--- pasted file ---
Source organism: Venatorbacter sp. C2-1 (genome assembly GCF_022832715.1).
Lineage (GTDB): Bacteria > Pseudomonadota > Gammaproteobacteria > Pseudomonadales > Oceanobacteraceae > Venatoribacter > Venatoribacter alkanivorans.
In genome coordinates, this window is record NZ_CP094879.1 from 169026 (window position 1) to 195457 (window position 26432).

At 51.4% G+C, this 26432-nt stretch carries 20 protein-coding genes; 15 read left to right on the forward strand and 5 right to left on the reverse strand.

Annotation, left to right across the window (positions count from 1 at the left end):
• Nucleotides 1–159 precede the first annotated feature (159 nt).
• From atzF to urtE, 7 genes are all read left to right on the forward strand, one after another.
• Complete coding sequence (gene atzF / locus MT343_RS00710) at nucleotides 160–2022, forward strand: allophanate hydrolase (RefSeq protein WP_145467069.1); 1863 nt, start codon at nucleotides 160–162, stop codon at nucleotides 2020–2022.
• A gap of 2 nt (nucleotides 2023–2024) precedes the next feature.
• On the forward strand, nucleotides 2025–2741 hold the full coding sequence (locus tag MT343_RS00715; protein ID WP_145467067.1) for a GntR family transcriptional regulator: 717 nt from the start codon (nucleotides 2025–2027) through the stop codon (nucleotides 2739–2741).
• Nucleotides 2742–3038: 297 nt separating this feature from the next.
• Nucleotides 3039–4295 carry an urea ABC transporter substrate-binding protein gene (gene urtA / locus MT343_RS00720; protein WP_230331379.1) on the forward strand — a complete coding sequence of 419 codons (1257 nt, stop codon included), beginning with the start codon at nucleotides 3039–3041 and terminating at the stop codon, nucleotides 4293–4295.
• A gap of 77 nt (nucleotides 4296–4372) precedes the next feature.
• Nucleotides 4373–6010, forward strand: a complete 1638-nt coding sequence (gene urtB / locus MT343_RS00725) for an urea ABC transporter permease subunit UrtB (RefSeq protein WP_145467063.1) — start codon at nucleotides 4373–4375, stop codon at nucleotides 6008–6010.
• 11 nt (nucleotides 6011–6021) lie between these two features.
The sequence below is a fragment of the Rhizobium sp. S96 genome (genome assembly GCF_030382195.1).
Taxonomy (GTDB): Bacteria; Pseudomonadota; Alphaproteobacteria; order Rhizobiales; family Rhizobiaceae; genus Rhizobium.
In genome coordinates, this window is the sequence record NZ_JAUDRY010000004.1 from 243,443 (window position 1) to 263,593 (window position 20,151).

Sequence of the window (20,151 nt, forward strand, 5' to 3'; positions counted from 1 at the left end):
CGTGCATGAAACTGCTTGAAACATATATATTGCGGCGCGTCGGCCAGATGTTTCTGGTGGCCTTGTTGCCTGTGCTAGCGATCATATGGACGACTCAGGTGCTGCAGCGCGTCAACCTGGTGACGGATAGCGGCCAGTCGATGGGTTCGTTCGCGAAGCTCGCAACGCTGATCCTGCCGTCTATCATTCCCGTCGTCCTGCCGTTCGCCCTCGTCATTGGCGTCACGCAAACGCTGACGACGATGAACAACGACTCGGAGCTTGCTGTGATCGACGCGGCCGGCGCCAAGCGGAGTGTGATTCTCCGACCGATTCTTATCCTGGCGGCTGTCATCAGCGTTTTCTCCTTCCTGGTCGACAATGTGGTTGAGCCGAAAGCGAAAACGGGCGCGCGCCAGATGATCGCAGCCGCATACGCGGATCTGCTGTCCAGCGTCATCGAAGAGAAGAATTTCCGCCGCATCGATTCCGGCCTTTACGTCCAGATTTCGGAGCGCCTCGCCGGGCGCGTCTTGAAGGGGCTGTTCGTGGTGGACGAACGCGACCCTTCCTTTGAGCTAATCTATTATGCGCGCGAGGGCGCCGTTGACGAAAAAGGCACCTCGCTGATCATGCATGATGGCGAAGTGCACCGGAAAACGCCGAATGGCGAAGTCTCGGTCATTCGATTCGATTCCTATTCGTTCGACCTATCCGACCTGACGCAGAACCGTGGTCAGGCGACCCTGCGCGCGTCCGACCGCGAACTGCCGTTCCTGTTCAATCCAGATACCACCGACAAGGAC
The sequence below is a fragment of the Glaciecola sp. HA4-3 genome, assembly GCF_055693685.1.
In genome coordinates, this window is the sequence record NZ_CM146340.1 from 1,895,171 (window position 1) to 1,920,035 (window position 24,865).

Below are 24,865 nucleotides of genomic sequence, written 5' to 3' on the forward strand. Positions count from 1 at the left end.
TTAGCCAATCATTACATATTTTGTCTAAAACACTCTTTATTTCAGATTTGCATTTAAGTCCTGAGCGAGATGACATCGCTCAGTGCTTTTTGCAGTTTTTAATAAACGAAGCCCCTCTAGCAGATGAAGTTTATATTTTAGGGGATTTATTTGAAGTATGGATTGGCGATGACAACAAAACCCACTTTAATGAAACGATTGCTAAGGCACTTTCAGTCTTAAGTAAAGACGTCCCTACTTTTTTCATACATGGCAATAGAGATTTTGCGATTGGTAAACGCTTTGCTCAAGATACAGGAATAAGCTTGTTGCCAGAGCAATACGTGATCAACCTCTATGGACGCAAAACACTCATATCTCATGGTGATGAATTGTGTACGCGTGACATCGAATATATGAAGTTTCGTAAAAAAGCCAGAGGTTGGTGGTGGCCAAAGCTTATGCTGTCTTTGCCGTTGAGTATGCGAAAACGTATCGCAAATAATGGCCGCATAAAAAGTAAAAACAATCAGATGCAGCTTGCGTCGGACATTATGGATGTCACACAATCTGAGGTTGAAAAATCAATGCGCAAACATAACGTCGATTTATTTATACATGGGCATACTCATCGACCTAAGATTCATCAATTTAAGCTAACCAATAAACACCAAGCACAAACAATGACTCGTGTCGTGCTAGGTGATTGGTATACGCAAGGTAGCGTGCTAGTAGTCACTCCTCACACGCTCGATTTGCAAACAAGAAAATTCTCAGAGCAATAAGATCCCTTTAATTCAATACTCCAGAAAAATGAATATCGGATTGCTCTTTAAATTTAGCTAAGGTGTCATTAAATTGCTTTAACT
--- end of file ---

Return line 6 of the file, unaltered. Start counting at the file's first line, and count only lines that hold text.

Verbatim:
• Nucleotides 1–159 precede the first annotated feature (159 nt).